The powers that be keep taking their education reform agenda to new lows, even as they speak at the same time about raising standards, a la the ever-controversial Common Core State Standards. In reality, most teachers held their students to high account well before the government and business folks like Bill Gates decided they needed fixing and nationalizing.

Other Obama administration reforms include: Growing numbers of charter schools–both brick and mortar as well as virtual–online Common Core-based standardized assessments, education data collection, teacher evaluations based on value added measures, handwriting replaced with keyboarding instruction, and on and on.

And now comes their latest “innovation,” the ETS® The National Observational Teaching Exam, aka NOTE. Its mission: Student teacher evaluation and certification.

It’s the brainchild of TeachingWorks, which received a $6.8 million grant from the Bill & Melinda Gates Foundation to establish a Teacher Preparation Transformation Center, and ETS, the Education Testing Service.

The former describes NOTE as “a comprehensive suite of innovative measures designed for use in making the initial licensure decision for teacher candidates… and provide important insights into the knowledge, skills, and competencies required to enhance student learning.”

ETS sees it as “truly ground breaking” and “an innovative assessment program designed to evaluate a prospective teacher’s ability to translate their knowledge of content and of teaching into effective practice in the classroom”

What exactly does all that high-minded rhetoric translate into? That’s the question Michigan State University’s Dr. Mitchell Robinson posed when attending a presentation/informational session on the assessment. Among her discoveries:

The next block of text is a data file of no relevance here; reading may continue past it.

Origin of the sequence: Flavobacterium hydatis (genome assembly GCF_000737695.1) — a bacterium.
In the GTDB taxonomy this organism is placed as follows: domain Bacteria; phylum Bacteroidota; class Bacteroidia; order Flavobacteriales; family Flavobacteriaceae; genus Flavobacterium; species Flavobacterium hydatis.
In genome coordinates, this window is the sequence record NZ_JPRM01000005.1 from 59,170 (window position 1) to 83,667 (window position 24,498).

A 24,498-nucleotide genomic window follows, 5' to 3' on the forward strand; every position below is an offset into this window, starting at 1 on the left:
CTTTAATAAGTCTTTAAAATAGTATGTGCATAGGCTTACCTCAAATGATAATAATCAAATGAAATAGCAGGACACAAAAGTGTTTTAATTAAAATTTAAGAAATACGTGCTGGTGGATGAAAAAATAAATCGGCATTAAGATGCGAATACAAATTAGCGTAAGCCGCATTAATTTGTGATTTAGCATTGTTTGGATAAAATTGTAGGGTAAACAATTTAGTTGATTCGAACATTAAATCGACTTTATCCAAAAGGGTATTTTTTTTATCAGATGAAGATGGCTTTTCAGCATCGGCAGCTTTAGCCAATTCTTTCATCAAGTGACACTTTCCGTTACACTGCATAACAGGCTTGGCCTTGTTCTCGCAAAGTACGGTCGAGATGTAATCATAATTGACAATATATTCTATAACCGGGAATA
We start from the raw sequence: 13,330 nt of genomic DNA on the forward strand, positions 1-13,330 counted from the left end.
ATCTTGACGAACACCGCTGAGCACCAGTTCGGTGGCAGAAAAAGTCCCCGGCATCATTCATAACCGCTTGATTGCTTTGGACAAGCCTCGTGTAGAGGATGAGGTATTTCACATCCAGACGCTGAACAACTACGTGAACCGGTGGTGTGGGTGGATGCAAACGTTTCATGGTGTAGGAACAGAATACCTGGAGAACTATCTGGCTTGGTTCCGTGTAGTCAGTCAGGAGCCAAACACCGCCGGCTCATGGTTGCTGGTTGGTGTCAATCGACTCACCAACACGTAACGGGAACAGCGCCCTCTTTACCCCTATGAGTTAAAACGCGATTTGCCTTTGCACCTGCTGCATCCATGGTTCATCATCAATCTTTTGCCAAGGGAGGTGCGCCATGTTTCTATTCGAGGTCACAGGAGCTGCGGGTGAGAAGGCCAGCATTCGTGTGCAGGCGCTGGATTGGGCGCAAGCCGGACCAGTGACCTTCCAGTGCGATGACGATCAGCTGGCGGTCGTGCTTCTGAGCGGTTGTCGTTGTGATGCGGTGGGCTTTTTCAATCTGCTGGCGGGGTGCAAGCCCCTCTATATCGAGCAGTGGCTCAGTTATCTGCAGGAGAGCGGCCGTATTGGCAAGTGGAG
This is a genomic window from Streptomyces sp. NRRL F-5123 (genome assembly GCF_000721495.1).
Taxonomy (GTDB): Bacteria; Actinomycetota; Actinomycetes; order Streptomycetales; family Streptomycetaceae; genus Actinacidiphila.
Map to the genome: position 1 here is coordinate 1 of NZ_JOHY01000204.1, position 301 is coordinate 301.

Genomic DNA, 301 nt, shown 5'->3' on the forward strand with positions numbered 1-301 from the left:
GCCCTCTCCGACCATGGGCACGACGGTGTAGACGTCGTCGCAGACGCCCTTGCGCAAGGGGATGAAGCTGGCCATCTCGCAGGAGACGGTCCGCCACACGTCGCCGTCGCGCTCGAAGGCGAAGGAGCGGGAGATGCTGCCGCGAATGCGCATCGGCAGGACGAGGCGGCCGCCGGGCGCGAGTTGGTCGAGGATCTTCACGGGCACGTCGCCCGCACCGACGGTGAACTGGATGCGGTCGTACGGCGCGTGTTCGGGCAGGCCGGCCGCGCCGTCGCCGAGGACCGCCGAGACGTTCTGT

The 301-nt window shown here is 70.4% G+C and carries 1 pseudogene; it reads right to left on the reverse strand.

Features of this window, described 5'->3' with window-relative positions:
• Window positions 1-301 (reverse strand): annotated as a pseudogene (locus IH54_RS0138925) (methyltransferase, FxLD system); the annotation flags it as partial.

1.      The system can generate no more than 5 “student” avatars at a time—as if that reflects our often 30+ student-filled classrooms.

2.      These avatars are controlled NOT by knowledgeable educators but “interactors” wearing headsets and moving joysticks to operate them.

3.      Voice modulating software gets the avatars sounding like children.

4.      Modules consist of 7- to 12-minute “on demand” teaching episodes, whereby the student teacher must “elicit correct responses.”

In other words, NOTE evaluates student teachers on how well they “teach” no more than 5 cartoon-like avatar “students” at a time in 7- to 12-minute so-called classroom experiences that make it “harder for students to cheat.”

Pass this “high-leverage” teacher entrance exam and you’re licensed; fail it and opt for a retake at a cost of $400.

Truth be told, college supervisors are already in place–master teachers in their own right–who make qualification determinations after an entire semester of observing their assigned student teachers numerous times in real-time classrooms and for an entire semester, coupled with instruction and mentoring.  No NOTE and its joystick manipulated avatars required.